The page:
re: 中秋節

Eclipsed by the formidable Chinese New Year, Mid-Autumn Festival (Zung Cau Zit) largely goes unnoticed in the UK, silently slipping by western consciousness. I have vague recollections as a child of going to my local Chinese/Asian community centre to celebrate, lighting lanterns and eating moon-cake. Nowadays, the only time I know it’s Mid-Autumn Festival is by the appearance of a box of moon-cakes on the kitchen table. Similarly in Hong Kong, the deluge of advertisements showcasing the new, exciting types of mooncake notify me ‘tis the season. Embarrassingly enough, if you asked me last week, I wouldn’t be able to explain the story behind the celebrations (disgraceful really).

Now, let me attempt to redeem myself and share my recently acquired knowledge of the origin story behind this national holiday. *Ahem* In ancient times there were 10 suns (global warming ain’t got nothing on this), making life quite terrible for the people of earth. Cue the hero Hou Yi, who shot down all but one sun and made life bearable again, yay! Impressed by his actions, the immortal Wangmu gave him an elixir granting immortality. Not wanting to leave his wife Chang’e, Hou Yi gave the potion to her for safekeeping. However, knowledge of this potion was soon discovered by one of his apprentices (!!), who attempted to obtain it for himself. Knowing she would be overpowered, Chang’e drank the potion, becoming immortal and choosing the moon as residence to be near her husband. Upon hearing his wife’s fate, Hou Yi took her favourite fruit and food to be offered as sacrifice, which was in turn adopted by the people who heard this tragic tale.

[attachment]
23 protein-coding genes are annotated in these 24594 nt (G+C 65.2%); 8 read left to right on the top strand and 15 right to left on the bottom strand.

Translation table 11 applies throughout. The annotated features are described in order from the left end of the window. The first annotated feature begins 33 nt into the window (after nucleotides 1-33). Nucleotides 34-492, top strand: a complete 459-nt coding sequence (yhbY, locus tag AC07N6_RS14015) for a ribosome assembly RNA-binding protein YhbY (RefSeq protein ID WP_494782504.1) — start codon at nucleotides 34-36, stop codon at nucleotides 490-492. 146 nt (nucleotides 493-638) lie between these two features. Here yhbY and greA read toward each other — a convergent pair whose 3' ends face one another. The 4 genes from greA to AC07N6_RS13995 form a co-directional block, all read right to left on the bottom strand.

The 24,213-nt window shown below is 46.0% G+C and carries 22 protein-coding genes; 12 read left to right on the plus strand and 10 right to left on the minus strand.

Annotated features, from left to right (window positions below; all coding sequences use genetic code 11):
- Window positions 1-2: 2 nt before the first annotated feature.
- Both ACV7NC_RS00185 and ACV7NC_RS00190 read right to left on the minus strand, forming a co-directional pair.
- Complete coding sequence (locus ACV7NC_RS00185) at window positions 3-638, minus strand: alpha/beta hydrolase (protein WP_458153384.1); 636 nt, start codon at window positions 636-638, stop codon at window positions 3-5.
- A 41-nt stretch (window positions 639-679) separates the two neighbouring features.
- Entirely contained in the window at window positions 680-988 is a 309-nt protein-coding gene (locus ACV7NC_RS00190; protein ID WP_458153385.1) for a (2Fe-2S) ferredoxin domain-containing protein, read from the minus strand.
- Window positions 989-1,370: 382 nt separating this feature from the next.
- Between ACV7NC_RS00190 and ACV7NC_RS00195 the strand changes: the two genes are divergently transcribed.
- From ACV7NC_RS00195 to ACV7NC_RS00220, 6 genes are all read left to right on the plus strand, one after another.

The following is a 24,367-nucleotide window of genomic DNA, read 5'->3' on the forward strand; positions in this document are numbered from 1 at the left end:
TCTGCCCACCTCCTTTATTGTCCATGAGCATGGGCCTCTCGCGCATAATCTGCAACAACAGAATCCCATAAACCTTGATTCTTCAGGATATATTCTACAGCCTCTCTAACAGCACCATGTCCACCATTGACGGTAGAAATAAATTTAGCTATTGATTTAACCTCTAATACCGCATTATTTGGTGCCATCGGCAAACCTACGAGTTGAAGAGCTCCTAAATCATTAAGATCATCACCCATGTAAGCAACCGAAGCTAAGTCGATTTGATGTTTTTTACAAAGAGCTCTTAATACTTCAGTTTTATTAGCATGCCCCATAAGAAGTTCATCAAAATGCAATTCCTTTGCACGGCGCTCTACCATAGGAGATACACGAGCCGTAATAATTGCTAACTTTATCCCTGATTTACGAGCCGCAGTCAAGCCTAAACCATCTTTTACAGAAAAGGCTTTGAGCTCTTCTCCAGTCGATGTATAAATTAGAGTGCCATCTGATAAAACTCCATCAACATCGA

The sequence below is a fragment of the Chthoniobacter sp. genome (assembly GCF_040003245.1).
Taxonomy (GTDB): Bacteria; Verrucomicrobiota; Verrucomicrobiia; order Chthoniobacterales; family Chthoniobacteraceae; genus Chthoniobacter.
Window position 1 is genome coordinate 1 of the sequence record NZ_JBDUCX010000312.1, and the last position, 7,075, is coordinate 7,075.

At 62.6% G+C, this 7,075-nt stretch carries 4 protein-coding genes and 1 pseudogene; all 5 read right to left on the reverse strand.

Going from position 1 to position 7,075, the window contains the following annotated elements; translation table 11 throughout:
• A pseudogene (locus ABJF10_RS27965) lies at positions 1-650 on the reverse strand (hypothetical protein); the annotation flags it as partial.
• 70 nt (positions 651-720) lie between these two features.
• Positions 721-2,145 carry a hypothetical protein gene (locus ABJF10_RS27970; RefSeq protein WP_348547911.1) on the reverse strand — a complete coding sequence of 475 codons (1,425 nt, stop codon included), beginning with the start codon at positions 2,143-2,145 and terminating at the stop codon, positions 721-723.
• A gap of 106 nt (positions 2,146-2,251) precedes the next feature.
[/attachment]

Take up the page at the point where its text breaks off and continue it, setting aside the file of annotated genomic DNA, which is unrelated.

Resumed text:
Cut to modern times and Mid-Autumn celebrations are in abundance in Hong Kong, with lantern displays at Victoria Park or TST. Moon-cakes, starfruit and persimmons were generously provided by one of my teachers in class – getting the biggest piece of egg yolk in your slice of moon-cake signals good fortune for you! An attempt to view the festivities in Causeway Bay on Saturday was thwarted by a sudden downpour of rain (shakes fist at sky). Luckily, nicer weather was to be had on Sunday, where we saw a lovely display at TST and later headed down to Repulse Bay – perfect for a more chilled out celebration away from the crowds.

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